Sister Janet was working at Mt. Joseph Senior Village in Concordia taking care of aging sisters, but was volunteering for Meadowlark Hospice. They were interested in her working full time, but at that time it wasn’t possible.
And then, it finally all came together. Sister Janis Wagner told her that she was moving back from Clay Center to the Motherhouse, so her house was available, and no sisters were at Mt. Joseph. She dropped by Meadowlark Hospice to talk to the director and discovered that their staff chaplain had just retired.

“I went home and prayed about it and thought about it and called the leadership team and now here I am in Clay Center,” she said. “I was already attending the Meadowlark meetings and being tested (for Covid). And now I’ve been more fully involved with the team. My heart has always wanted to be in hospice full time.”

Now instead of being in just one facility, Sister Janet often finds herself on the road.

“Instead of walking the halls of the hospital, I’m traveling through the community to be present with people in their homes or facilities, nursing homes, or wherever they are,” she said.

From left: Amy Burr, BSN, RN, and Program Director for Meadowlark Hospice with Sister Janet LeDuc, Hospice Chaplain, and Audie Hartman, RN, and Patient Care Coordinator for Meadowlark Hospice. They are all a part of the team at Meadowlark Hospice, which serves five and a half counties in the north central Kansas area.

Meadowlark Hospice serves multiple counties. She said her longest regular trip is an hour drive. But that can change at a moment’s notice.

“I have an average of eight clients at a time, so I choose when I travel and can do my own scheduling unless they call me unexpectedly. Then I move and I go there right away. And I never know.”

Amy Burr, BSN, RN, and Meadlowlark Hospice Program Director said that Sister Janet’s flexibility and willingness to respond wherever she can makes her a valuable part of the hospice team.

“I don’t think there is any person on our team that is ever hesitant to give Sister Janet a call because they are never fearful of ‘oh will she be able to do it, where is she at?’ You know that when you call Sister Janet and you need a prayer, even if she’s driving down the road where ever. She pulls over and has the prayer or whatever is needed for the patient at that time. If she can get to them she gets to them.”

And even a prayer can make a big impact.

“One instance is a family that she went and prayed with and she just absolutely prayed from her heart what she was feeling for that family. It was so beautiful how she did it, they contacted us and wanted a copy of the prayer that she read,” Burr said.

The only problem was, there was no written prayer. Those were Sister Janet’s thoughts at the time. There was no written prayer to copy.

The role of a hospice chaplain is important, not just to the patients but also to support the hospice staff.

“It’s a very important piece of what hospice is able to provide. We’re not just the sliver of the pie where we go in and make sure that people are comfortable. We’re making sure that people are comfortable on all levels,” Burr said. “And that’s emotional, spiritual, physical and all. And having that piece where people allow her to come into their homes and provide that comfort is very important in end of life journeys.”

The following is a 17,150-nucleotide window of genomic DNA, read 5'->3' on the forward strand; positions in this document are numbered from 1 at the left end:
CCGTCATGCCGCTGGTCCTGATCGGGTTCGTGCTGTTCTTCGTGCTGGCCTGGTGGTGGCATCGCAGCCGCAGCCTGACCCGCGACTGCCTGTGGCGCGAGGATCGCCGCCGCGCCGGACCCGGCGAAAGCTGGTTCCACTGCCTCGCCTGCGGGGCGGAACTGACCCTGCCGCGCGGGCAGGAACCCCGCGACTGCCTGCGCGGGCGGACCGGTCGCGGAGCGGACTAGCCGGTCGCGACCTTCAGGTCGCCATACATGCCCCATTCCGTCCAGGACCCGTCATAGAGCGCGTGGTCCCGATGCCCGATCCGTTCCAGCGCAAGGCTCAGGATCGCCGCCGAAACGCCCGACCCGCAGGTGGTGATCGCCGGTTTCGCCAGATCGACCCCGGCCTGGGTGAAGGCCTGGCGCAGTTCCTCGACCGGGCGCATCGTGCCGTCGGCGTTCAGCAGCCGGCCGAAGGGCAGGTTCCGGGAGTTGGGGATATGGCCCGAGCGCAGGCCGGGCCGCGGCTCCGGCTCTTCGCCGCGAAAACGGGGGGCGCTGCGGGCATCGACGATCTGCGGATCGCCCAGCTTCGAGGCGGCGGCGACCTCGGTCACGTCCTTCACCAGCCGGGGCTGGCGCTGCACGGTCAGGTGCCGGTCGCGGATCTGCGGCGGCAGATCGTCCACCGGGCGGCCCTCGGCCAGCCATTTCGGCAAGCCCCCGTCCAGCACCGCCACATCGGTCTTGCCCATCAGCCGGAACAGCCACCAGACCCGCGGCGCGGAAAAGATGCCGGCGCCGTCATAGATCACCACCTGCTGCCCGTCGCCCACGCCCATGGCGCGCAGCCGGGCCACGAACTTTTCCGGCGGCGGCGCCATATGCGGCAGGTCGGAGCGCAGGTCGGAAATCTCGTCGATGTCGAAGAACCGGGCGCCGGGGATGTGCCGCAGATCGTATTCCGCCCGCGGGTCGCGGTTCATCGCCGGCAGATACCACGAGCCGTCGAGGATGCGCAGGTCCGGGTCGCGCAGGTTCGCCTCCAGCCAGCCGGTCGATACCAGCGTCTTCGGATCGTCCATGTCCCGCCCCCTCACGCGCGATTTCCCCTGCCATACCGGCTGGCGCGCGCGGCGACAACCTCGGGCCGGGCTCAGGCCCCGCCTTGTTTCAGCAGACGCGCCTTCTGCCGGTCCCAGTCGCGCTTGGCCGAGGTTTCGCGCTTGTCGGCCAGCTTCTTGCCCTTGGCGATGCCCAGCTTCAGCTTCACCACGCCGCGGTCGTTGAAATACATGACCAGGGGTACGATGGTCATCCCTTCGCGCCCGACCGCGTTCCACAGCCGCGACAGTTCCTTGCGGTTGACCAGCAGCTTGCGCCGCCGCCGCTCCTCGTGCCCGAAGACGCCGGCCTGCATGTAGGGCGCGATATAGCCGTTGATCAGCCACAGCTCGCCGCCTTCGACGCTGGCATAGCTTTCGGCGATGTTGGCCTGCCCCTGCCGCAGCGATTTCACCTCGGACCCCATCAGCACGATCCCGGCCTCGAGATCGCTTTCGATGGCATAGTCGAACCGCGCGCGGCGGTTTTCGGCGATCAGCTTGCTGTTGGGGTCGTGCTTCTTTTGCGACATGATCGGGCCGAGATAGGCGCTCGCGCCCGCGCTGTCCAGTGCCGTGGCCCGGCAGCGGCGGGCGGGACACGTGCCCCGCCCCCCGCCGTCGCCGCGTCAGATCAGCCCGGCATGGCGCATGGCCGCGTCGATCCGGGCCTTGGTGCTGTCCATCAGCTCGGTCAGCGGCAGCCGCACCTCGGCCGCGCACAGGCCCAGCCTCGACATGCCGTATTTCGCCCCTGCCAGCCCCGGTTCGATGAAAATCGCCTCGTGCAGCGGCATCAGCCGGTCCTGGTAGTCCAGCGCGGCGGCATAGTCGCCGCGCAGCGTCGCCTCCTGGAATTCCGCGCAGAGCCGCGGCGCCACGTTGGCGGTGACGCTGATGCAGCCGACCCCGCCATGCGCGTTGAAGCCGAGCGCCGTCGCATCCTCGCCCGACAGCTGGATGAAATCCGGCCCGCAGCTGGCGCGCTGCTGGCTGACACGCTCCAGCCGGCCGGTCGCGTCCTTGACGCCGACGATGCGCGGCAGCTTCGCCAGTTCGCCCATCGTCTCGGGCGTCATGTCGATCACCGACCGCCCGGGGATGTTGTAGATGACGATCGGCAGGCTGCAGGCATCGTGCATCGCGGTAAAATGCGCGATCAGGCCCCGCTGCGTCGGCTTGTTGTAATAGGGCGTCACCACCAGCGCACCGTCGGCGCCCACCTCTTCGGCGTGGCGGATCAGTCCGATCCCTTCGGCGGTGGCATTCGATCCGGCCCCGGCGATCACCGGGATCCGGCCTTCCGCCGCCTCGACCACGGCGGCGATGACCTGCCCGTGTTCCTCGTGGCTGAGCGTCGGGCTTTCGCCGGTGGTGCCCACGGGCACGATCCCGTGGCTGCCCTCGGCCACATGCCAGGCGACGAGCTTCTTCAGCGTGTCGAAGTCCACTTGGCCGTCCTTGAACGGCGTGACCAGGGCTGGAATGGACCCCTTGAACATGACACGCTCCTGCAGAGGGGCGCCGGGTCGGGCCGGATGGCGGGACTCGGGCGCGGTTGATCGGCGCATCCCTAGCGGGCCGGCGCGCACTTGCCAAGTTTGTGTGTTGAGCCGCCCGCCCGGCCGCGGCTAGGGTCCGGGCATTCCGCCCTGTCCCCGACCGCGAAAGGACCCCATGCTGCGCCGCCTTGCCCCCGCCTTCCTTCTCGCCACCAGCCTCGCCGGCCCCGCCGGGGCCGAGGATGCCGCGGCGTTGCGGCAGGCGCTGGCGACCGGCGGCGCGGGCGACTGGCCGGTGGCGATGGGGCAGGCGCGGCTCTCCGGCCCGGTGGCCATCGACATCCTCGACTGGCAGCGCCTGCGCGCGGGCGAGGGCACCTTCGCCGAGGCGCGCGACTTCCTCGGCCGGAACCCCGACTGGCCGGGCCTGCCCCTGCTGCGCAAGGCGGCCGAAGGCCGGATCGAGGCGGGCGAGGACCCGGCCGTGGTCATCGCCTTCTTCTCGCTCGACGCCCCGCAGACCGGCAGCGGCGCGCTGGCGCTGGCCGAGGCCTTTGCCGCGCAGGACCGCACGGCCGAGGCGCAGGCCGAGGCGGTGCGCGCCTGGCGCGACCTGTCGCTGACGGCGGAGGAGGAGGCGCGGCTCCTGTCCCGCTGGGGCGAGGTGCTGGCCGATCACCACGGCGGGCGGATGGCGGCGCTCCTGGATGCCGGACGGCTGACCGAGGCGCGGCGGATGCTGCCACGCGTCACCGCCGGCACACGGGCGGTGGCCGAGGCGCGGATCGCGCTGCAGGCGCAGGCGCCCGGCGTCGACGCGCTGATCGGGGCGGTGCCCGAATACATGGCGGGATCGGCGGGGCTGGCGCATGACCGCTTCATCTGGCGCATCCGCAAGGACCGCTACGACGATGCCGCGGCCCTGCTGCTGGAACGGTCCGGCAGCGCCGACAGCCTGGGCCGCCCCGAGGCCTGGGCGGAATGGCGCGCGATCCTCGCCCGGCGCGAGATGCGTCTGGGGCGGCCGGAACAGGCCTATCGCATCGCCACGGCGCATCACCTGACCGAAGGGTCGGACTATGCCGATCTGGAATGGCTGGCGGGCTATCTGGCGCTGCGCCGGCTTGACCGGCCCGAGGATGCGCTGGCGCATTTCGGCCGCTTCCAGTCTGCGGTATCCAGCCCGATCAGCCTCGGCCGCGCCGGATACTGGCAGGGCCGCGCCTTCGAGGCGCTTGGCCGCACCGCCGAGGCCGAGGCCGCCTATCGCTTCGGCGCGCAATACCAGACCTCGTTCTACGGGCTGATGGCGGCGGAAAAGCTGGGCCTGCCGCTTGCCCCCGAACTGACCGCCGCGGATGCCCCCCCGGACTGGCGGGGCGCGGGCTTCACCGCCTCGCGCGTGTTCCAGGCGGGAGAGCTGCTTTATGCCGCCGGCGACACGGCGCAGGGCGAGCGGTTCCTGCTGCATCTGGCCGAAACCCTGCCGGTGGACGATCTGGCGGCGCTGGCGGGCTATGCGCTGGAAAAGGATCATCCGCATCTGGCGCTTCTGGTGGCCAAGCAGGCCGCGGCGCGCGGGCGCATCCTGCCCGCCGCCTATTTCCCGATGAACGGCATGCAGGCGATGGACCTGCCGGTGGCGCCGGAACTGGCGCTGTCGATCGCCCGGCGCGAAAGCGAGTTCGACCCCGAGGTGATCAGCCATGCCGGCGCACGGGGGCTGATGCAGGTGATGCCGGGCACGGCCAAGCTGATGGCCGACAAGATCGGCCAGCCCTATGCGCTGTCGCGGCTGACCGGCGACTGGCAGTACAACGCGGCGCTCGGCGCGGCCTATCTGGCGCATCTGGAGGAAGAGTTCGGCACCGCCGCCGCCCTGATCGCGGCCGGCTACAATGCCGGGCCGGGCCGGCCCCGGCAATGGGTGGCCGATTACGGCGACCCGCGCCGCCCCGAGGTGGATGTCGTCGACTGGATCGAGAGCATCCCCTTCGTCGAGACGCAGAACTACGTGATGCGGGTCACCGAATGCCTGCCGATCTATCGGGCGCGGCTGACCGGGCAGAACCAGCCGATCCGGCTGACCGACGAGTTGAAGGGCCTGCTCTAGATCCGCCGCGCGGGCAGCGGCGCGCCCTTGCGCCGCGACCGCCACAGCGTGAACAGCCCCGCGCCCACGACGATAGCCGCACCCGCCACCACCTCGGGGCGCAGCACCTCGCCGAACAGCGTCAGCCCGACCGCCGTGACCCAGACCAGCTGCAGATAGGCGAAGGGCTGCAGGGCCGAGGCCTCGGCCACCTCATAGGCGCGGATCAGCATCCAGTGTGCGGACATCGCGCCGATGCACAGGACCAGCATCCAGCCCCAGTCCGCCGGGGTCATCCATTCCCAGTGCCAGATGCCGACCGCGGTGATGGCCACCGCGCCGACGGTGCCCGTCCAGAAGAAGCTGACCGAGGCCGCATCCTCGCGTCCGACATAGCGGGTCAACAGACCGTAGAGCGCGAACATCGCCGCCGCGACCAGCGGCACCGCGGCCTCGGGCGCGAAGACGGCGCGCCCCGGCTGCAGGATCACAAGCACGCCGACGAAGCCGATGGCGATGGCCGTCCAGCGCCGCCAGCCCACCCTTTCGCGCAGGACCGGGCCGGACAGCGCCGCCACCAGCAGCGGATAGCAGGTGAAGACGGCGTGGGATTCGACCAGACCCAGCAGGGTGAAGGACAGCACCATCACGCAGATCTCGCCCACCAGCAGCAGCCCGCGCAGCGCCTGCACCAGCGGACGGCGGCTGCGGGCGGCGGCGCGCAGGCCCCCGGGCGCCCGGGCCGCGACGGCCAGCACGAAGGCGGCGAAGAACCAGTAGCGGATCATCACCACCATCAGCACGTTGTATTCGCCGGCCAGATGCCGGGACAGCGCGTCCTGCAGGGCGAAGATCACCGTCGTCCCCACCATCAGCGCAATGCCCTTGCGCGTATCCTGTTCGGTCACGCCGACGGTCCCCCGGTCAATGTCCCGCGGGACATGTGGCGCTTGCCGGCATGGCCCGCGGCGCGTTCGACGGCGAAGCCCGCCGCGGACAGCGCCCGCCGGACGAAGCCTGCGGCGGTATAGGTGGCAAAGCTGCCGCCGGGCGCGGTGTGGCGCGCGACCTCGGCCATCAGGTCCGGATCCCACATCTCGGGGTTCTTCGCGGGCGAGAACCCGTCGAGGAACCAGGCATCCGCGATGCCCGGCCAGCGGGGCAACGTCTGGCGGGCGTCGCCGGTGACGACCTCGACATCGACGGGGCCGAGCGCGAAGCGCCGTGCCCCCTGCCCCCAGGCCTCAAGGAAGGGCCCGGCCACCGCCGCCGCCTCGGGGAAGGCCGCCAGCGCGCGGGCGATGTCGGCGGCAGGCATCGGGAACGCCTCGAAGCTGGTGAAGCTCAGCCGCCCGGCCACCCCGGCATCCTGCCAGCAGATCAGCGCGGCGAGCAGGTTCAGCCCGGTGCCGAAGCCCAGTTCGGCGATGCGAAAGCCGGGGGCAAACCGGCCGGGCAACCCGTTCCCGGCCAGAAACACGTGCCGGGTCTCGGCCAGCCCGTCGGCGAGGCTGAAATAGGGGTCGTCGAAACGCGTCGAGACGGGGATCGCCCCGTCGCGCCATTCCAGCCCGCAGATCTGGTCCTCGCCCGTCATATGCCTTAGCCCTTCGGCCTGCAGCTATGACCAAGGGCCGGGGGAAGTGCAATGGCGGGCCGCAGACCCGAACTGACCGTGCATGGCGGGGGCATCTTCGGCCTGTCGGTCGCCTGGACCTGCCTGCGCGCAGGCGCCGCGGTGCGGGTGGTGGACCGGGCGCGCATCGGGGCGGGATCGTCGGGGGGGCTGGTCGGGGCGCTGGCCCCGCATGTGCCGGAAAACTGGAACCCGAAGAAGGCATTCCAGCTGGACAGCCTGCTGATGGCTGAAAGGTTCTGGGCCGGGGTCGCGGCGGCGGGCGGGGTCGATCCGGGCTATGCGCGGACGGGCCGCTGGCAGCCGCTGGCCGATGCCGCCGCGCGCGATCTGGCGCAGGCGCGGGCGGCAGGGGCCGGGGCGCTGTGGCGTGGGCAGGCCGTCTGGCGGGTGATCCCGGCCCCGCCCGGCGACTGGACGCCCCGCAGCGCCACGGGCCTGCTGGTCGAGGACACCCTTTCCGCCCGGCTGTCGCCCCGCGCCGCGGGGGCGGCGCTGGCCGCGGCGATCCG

Audie Hartman, RN, and Patient Care Coordinator for Meadowlark Hospice, said that having Sister Janet available as a chaplain, even sometimes just by phone, helps. She shared a particular story where she was in the field and was able to reach Sister Janet to assist her via her phone.

“I am not a spiritually strong person. I don’t feel comfortable praying. I don’t even know what to say, so I had that conversation with her at one point and she was able to provide me with resources and some songs I could play at the bedside. So that was very helpful, but then also being there for me that day when I was at a bedside, and it was a Covid unit and the family couldn’t get in.”

“They were on the other side of the window and I was in the room holding her hand. Sister Janet was on the phone praying for her. It was just a very sad, beautiful moment all in the same breath,” Hartman said.

Covid restrictions have caused unique problems for hospice caregivers. Many times they are allowed in the facility, while a family member is not. And sometimes they have to find a new way to communicate completely.

“With Covid at nursing homes — I’ve done it through the windows, I’ve done it through a phone speaker, and that was an effective way, but through a window doesn’t work. I think we all know that,” Sister Janet said. “And one of the greatest crosses to bear is that I may have the privilege to go in, but a family member can’t go in. So I always try to be careful what I say or I don’t say because I feel that one member of the family should be able to go in. I think how it would be if it was my family member. I’m grateful hospice can go in. But how painful that is. That is very painful.”

But acknowledging the family’s pain makes Sister Janet more effective.

“That’s what Janet’s done well during Covid. She’s acknowledged that their families cannot be with their loved ones and be there. She is very much abolishing that idea that hospice care is not just for that patient and she reaches out to those families as well and provides that support, that conversation that they need to have,” Burr said.